Then make that true for every package. When I update a hundred packages, you can be sure I'm not reading everything that goes by on the screen. That means I miss stuff. That means stuff mysteriously breaks after I emerge updates and etc-update, because I'm not doing enough and DON'T KNOW that I'm not doing enough.

[Comment B]I like it when etc-update says "merging trivial changes." Make *all* /etc updates be trivial changes. ;-)

Bascially what the 3 things above mean, are that I am sometimes scared to update, or find it to be a lot of human (instead of computer) work. That sucks, even if it's my fault.

Make it so that xorg 7.1 isn't masked simply because some driver that I don't use isn't available. I got a Matrox G400MAX in order to *avoid* these (and many other related) problems. So *make* it so that the binary-driver-problem doesn't effect me.

Well, you asked. :-)


A) Personally, I wouldnt' care to emerge gcc-4.1.1/glibc-2.4 , and have it automatically switch to 4.1.1, then startup emerge -e system && emerge -e system && emerge -e world && emerge -e world right in the middle of the update ;)
I wouldn't want it to do that even afterwards without my intervention. Its a recipe for disaster

B) Thats an upstream issue in some cases, unless you want them to rename every package so you won't update further if the layout/syntax for a config file is changed ;)



No computer program can fix all human errors ;)
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PostPosted: Sat Sep 02, 2006 8:55 pm    Post subject: Reply with quote

Sloppy, I agree with the sentiment of what you are saying, but....

etc-update changes CAN'T always be trivial :!: :cry: Sometimes they are being applied to files that YOU have edited to change the default behaviour on, or have other changes that NEED human evaluation to make sure they don't bork your box. Sometimes there are additions or changes to the default configs that need to be looked at by a person to make sure that a particular box will continue to act the way it's owner wants. The dev's aren't telepathic, they can't know what to set so that everybody's systems will work OK, especially since the answer will be different for different people. While etc-update could use more smarts, there also isn't a way to put enough AI smarts in it to solve all problems since that level of AI doesn't exist!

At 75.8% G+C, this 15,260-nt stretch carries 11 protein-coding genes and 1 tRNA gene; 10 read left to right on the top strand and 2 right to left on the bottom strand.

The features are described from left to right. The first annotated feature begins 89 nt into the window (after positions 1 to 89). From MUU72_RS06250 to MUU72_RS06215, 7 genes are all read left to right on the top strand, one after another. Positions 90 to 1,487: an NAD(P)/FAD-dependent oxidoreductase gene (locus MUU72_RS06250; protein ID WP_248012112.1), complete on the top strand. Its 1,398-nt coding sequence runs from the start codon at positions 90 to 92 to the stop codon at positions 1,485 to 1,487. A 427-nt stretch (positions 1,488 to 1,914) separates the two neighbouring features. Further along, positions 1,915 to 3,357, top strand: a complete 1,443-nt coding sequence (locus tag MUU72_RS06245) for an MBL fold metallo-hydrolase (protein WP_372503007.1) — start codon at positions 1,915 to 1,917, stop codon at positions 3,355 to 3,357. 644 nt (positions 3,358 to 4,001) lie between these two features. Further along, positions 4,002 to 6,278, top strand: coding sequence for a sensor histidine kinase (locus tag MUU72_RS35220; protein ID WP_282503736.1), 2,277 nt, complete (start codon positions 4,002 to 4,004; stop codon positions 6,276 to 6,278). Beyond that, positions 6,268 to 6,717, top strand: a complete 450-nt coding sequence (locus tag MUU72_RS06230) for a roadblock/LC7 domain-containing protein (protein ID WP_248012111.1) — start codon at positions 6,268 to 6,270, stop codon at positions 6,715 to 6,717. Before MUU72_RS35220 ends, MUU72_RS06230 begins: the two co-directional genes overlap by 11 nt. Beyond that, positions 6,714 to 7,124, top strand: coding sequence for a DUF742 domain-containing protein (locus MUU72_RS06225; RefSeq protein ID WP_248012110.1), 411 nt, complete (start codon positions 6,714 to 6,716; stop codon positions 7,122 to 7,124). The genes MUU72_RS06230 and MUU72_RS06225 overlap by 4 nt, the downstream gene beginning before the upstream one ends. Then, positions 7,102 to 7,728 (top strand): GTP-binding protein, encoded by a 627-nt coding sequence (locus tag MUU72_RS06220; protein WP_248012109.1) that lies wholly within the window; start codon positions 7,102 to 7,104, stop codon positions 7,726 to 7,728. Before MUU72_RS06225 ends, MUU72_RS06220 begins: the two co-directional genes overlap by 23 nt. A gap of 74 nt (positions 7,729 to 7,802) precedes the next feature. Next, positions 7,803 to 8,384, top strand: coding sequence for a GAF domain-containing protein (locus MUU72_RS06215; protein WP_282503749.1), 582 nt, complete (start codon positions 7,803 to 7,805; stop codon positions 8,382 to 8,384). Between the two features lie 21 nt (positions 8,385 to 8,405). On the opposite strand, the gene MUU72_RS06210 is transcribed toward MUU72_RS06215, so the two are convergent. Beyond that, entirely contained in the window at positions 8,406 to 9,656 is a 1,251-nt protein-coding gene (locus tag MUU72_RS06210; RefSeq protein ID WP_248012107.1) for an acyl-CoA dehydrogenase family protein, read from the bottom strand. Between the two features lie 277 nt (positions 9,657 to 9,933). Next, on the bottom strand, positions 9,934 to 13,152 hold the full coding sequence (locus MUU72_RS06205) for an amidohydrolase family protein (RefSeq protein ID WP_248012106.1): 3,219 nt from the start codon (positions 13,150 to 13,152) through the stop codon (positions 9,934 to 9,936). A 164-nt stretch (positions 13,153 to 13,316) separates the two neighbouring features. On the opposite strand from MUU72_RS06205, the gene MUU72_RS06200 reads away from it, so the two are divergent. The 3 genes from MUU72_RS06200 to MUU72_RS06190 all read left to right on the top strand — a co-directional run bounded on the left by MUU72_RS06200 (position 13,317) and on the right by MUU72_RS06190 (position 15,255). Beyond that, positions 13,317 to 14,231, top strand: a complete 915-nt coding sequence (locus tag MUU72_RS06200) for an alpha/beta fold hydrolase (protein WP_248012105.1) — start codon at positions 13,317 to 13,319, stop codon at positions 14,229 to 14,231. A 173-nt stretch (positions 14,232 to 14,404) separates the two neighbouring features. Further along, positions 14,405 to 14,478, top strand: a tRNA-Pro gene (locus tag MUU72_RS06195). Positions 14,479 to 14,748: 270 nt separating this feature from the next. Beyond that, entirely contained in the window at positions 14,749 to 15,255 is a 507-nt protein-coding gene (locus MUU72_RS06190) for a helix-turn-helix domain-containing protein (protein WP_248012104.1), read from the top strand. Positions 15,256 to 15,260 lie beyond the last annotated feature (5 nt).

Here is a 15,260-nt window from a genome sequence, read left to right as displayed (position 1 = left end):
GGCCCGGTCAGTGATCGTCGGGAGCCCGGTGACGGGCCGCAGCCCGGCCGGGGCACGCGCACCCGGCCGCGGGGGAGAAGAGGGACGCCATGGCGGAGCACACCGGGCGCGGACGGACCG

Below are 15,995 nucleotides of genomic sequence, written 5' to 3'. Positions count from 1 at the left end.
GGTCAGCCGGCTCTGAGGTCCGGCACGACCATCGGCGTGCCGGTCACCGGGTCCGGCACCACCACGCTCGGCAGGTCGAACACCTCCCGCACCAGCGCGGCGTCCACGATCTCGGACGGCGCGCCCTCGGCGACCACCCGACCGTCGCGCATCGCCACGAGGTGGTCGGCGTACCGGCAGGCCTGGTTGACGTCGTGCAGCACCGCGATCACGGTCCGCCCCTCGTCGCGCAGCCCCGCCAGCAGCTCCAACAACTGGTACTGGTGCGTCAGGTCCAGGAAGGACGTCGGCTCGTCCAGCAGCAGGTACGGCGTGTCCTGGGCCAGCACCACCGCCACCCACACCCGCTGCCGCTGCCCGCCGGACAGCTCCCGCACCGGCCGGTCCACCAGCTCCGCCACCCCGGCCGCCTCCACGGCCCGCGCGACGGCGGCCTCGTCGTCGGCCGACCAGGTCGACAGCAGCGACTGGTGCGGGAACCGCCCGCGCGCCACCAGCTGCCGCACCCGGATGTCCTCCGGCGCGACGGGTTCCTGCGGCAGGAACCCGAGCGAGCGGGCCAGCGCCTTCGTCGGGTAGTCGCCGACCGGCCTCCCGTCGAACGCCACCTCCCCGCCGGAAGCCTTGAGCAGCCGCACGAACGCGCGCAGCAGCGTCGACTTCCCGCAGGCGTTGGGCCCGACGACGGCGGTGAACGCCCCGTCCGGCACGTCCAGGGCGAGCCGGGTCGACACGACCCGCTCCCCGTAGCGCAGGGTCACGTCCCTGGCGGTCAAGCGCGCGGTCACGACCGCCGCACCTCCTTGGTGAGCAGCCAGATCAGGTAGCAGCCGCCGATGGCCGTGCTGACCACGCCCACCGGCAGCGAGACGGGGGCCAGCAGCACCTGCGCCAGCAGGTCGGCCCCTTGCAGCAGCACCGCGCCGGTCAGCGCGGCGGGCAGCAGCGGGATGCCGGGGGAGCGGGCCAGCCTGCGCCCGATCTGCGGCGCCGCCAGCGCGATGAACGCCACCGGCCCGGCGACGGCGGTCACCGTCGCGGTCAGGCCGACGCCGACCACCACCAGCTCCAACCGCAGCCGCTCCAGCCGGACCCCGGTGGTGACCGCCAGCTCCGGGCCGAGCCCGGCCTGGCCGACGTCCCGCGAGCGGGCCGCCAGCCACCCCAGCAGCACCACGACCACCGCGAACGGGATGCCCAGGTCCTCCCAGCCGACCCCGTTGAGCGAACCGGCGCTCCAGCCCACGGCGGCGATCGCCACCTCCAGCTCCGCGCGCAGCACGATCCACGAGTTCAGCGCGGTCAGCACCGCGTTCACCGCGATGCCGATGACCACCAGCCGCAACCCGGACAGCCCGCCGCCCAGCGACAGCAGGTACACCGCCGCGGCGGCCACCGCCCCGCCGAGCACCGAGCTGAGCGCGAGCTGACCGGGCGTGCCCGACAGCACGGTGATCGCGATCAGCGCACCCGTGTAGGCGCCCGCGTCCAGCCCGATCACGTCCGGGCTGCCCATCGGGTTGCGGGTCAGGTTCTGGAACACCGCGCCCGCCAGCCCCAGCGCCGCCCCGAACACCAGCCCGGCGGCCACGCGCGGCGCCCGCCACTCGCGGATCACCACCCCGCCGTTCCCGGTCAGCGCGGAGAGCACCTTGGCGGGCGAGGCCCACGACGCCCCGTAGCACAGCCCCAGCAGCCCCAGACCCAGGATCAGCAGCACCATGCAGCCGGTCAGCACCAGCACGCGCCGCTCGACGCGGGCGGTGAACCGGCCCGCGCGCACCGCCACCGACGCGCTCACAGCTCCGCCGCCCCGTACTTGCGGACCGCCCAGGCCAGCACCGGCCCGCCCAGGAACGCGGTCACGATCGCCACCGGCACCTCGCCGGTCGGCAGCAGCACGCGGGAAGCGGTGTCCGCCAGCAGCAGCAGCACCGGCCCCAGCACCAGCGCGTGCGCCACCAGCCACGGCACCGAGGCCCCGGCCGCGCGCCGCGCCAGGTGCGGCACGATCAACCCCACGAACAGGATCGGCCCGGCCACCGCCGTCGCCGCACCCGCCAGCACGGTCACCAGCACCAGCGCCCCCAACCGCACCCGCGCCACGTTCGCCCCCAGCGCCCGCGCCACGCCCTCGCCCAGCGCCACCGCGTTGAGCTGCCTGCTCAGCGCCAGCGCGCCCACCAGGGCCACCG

The problem is that etc-update is a really crappy tool which does a very poor job of judging which files need attention, does a poor job of showing what the differences are, and makes doing any changes other than just picking one version or the other gratuitously difficult. Cfg-update (which somebody in charge refuses to support (NIH syndrome??) as an official package, even though it works well) does a MUCH better job, and makes updates almost painless. It does a better job of evaluating and dealing with changes that don't need human intervention, so you have to look at fewer files. It uses a GUI like xxdiff or other three way merge tools so that you get the two files side by side with the differences flagged, and just have to click on which difference's version you want to use to create a merged version in a third window. If you need additional editing, it almost painlessly drops you into the editor of your choice, and so forth. If you do manage to mess things up, it also saves all the old versions so you can revert back as needed.

Much the same issue exists with upgrades and package installs in general. Overall the devs do an EXCELLENT job of doing packages that work on most systems. But every box is different, and it isn't possible to cover all the possible combinations of hardware and software even with more skill and talent than Gentoo has available. I do think there could be better tools / more automation to save out the important issue messages and present them after an upgrade. (maybe set a flag that tells portage to display a file after the last update or some such?) However there are ways to do this at present.